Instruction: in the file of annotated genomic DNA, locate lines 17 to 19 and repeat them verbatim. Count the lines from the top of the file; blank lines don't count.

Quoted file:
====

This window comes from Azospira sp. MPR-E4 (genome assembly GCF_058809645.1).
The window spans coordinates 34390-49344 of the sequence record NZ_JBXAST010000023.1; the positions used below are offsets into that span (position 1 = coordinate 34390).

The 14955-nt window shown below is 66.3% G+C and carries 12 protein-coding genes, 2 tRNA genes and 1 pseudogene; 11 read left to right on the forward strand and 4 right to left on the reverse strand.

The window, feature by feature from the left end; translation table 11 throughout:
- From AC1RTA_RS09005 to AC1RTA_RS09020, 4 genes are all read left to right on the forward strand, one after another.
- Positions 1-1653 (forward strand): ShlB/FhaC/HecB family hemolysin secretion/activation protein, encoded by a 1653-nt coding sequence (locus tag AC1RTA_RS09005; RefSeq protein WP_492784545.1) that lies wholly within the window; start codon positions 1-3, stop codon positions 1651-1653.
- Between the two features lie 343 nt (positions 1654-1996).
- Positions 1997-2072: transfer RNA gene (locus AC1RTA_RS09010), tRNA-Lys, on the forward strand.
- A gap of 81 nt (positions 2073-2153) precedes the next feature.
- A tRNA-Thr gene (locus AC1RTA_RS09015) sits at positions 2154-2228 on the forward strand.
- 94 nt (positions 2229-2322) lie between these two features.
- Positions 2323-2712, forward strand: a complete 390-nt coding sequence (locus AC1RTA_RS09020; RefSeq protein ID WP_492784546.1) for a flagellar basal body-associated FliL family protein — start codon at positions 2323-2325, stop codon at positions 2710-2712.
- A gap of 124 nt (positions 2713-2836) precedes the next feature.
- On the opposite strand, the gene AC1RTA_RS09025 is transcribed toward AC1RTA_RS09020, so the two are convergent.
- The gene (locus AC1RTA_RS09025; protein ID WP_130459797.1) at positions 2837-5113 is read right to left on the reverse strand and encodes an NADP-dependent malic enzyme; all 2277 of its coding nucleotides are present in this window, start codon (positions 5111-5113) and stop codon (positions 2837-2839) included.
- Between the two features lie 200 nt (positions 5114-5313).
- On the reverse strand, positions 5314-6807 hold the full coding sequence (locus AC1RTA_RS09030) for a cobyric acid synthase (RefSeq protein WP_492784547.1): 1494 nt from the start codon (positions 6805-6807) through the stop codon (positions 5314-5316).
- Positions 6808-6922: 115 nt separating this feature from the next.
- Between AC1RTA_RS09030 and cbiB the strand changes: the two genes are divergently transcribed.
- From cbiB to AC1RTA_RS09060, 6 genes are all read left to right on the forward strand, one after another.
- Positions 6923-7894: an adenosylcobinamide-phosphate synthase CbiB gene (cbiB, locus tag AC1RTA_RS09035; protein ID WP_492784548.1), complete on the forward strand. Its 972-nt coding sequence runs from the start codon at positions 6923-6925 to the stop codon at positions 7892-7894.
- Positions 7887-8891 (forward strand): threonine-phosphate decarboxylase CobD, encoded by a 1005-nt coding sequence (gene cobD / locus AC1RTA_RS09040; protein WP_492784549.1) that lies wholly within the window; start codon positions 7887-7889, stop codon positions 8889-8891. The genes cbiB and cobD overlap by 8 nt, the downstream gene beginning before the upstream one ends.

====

- On the reverse strand, positions 5314-6807 hold the full coding sequence (locus AC1RTA_RS09030) for a cobyric acid synthase (RefSeq protein WP_492784547.1): 1494 nt from the start codon (positions 6805-6807) through the stop codon (positions 5314-5316).
- Positions 6808-6922: 115 nt separating this feature from the next.
- Between AC1RTA_RS09030 and cbiB the strand changes: the two genes are divergently transcribed.